City of Tyler continuing to see growth in sales tax

Published on Wednesday, 9 April 2014 23:36 - Written by Kelly Gooch, kgooch@tylerpaper.com

The city of Tyler continues to see incremental sales tax growth, City Manager Mark McDaniel said.

According to the Texas Comptroller’s Office, Tyler saw an 8.76 percent jump — from $2.72 million to $2.96 million — in its sales tax allocation this month compared to April 2013. Statewide, April local sales tax allocations totaled $554.5 million — a 6.2 percent increase compared to April 2013.

The numbers represent activity that took place two months prior, according to the Texas Comptroller’s Office.

Year to date, Tyler has seen a 15 percent increase compared to the same period last year.

McDaniel said sales tax allocation increases that occurred in March 2014 compared to March 2013 and February 2014 compared to February 2013 — 16.41 percent and 23.23 percent respectively — included audit adjustments from one taxpayer that date back to the early 2000s.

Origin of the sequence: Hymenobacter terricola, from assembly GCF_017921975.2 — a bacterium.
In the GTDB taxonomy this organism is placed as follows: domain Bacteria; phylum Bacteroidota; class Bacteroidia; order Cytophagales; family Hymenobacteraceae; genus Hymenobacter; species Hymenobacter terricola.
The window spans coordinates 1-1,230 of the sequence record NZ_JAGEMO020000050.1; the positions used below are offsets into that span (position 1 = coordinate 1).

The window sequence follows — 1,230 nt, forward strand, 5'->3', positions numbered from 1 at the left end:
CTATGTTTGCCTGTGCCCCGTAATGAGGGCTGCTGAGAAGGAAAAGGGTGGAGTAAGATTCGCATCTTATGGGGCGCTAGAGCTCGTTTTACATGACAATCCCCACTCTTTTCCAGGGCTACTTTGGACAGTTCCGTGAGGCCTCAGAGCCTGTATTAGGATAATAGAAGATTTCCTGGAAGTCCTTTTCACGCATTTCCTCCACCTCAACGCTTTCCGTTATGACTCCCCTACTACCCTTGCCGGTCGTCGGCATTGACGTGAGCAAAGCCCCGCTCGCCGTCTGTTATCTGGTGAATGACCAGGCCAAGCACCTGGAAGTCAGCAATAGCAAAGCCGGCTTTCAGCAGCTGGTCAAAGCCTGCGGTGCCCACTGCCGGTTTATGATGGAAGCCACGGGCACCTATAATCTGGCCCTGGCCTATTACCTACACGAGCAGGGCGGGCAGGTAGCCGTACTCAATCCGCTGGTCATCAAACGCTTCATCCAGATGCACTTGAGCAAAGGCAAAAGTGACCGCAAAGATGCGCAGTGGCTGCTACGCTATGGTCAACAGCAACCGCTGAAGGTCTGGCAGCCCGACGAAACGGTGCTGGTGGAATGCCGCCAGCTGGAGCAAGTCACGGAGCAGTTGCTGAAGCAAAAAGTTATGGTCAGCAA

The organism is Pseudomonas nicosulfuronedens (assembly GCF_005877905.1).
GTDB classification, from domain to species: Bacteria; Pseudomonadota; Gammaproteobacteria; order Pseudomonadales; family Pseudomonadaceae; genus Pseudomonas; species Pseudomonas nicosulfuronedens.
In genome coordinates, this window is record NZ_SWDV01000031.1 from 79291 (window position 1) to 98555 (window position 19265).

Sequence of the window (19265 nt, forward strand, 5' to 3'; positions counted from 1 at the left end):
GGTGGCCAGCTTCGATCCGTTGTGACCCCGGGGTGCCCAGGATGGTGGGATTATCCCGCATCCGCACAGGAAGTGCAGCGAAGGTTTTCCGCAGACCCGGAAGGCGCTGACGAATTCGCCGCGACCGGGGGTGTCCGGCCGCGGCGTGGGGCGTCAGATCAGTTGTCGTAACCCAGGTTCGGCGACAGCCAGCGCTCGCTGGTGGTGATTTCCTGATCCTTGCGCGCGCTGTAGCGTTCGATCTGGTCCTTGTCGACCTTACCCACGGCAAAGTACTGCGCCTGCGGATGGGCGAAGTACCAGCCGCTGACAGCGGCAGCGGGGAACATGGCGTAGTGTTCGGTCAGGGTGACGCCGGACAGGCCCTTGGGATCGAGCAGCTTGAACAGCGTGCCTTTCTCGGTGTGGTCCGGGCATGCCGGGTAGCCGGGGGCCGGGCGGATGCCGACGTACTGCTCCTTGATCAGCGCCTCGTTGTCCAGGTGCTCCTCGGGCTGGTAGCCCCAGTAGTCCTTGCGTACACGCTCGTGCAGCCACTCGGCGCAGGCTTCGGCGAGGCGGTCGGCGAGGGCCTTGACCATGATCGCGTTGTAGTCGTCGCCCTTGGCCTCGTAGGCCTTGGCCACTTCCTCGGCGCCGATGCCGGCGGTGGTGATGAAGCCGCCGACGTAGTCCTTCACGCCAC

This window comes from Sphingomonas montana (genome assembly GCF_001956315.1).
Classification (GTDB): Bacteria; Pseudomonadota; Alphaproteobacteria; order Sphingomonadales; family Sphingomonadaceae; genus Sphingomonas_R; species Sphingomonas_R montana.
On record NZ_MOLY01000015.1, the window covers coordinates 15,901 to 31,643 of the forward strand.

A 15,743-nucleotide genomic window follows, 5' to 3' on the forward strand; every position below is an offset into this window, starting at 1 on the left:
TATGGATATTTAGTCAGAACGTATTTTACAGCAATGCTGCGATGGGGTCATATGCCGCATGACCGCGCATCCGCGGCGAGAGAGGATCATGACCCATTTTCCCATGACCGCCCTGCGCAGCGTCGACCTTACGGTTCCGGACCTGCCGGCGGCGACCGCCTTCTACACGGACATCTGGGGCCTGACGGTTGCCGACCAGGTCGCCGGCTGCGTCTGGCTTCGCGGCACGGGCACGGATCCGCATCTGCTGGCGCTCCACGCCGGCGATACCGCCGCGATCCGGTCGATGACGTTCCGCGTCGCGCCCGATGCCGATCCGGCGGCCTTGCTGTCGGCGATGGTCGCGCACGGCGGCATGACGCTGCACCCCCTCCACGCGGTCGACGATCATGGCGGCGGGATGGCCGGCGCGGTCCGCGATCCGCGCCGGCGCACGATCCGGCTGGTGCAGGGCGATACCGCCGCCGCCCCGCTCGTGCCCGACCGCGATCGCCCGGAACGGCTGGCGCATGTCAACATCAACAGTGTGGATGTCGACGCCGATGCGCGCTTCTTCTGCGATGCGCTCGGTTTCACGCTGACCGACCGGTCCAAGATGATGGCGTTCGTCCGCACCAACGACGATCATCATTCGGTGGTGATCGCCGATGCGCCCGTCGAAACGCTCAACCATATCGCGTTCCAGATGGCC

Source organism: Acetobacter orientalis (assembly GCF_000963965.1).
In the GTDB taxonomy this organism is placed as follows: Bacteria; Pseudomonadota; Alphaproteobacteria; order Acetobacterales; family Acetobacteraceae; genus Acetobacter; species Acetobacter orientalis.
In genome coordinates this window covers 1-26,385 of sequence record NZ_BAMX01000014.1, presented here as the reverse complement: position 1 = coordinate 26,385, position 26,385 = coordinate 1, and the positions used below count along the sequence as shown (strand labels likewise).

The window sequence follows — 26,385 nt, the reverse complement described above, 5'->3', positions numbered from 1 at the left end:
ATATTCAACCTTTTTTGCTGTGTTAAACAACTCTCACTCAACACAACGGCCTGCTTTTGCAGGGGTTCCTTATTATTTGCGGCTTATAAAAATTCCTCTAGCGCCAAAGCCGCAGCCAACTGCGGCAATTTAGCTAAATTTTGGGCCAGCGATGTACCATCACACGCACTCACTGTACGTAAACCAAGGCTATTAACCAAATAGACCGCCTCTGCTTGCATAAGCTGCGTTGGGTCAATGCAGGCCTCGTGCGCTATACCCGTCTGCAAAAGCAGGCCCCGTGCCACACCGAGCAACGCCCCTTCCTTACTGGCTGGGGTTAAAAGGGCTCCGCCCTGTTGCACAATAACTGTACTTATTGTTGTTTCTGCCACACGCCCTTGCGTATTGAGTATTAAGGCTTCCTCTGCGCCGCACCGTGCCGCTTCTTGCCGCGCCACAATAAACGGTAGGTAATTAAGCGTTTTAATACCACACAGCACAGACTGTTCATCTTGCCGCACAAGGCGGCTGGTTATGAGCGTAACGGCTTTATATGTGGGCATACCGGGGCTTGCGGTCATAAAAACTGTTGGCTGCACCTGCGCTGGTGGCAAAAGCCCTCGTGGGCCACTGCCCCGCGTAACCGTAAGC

And without audit adjustments factored into this month’s 8.76 percent jump, the actual increase would be 7.83 percent, he said. That 7.83 percent increase does include beer and wine sales, which McDaniel said adds about $30,000 to $40,000 to sales tax numbers each month.

McDaniel said Tyler overall is seeing an average sales tax growth of 6.4 percent, which is lower than the average 7 percent growth that was occurring before the recession.

Still, he said, the city continues to see improvement. In the last six months, he said Tyler has seen incremental increases in almost every category. Major categories are Ag/Mining/Manufacturing, Service, Wholesalers, Retail, Accommodation and Food and Miscellaneous.

“We’re encouraged we’re continuing to see that incremental growth,” McDaniel said.

“When most are incrementally up, it’s encouraging because it looks like in general the overall economy is doing well,” he added.

He said the city heavily depends on sales tax, as sales tax is 47 percent of Tyler’s General Fund revenue, and he hopes the incremental sales tax growth continues into the next fiscal year.